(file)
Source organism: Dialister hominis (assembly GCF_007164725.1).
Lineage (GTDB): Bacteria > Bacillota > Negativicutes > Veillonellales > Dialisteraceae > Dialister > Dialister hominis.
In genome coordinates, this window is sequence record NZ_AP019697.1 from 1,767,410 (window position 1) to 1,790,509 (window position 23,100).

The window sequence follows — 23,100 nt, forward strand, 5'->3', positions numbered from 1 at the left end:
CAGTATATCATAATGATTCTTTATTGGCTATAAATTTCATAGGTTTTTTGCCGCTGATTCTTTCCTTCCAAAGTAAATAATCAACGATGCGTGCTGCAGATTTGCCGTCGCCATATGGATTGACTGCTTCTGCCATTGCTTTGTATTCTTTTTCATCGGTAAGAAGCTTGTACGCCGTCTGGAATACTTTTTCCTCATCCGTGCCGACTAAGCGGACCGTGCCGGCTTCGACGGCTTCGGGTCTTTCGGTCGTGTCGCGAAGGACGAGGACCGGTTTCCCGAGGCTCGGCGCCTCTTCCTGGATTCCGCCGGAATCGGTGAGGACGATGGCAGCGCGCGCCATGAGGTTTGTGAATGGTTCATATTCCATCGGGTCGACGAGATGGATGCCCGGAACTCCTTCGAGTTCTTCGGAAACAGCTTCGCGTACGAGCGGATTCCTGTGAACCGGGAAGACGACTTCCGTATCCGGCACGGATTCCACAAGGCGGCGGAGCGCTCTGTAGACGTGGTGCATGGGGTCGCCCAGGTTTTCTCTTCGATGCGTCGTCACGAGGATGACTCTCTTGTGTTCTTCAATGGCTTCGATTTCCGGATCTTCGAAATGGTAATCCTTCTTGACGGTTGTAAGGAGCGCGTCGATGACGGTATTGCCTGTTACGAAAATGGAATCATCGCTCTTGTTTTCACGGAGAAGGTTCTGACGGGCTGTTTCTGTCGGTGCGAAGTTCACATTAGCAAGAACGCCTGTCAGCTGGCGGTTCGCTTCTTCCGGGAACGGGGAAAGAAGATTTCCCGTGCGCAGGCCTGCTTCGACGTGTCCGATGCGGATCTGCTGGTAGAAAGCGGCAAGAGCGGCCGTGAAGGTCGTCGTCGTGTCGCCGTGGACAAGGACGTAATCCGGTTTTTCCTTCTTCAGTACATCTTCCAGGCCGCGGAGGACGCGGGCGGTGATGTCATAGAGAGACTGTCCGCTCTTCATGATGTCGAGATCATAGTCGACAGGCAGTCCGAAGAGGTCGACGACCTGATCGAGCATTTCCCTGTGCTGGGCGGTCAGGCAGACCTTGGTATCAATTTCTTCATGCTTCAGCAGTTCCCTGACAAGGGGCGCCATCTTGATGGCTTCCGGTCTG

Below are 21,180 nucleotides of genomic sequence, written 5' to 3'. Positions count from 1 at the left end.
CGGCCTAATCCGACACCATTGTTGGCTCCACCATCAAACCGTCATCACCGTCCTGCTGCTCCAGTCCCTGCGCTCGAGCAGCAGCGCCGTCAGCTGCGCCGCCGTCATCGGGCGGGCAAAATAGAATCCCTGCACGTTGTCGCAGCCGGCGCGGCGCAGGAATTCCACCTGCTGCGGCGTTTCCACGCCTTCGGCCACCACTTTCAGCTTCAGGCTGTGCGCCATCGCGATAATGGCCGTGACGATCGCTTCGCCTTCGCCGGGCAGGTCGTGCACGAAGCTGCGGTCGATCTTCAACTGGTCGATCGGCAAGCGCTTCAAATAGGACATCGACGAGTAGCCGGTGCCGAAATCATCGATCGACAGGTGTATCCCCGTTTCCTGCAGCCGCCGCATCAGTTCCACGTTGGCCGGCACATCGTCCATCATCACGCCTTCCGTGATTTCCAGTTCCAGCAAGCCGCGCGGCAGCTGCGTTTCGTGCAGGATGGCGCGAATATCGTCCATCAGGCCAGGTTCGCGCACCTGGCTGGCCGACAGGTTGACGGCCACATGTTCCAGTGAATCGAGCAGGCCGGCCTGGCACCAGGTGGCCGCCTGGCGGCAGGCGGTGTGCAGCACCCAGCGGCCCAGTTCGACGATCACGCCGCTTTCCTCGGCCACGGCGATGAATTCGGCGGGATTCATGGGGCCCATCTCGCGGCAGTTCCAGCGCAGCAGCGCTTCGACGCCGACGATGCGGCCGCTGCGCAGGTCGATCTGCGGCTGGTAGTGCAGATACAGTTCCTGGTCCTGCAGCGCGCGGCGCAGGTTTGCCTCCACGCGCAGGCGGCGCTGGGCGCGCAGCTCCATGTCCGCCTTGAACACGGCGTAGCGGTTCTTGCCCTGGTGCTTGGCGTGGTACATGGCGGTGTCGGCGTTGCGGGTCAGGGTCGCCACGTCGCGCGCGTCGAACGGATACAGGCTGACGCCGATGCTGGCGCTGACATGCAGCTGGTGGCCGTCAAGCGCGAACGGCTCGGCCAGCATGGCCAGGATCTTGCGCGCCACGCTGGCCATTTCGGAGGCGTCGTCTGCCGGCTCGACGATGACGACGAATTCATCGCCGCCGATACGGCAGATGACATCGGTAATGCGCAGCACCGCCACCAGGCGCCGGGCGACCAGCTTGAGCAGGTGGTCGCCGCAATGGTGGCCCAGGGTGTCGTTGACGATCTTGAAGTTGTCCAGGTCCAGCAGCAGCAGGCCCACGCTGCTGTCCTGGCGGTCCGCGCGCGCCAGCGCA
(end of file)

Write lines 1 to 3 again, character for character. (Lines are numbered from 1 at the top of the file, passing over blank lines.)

Source organism: Dialister hominis (assembly GCF_007164725.1).
Lineage (GTDB): Bacteria > Bacillota > Negativicutes > Veillonellales > Dialisteraceae > Dialister > Dialister hominis.
In genome coordinates, this window is sequence record NZ_AP019697.1 from 1,767,410 (window position 1) to 1,790,509 (window position 23,100).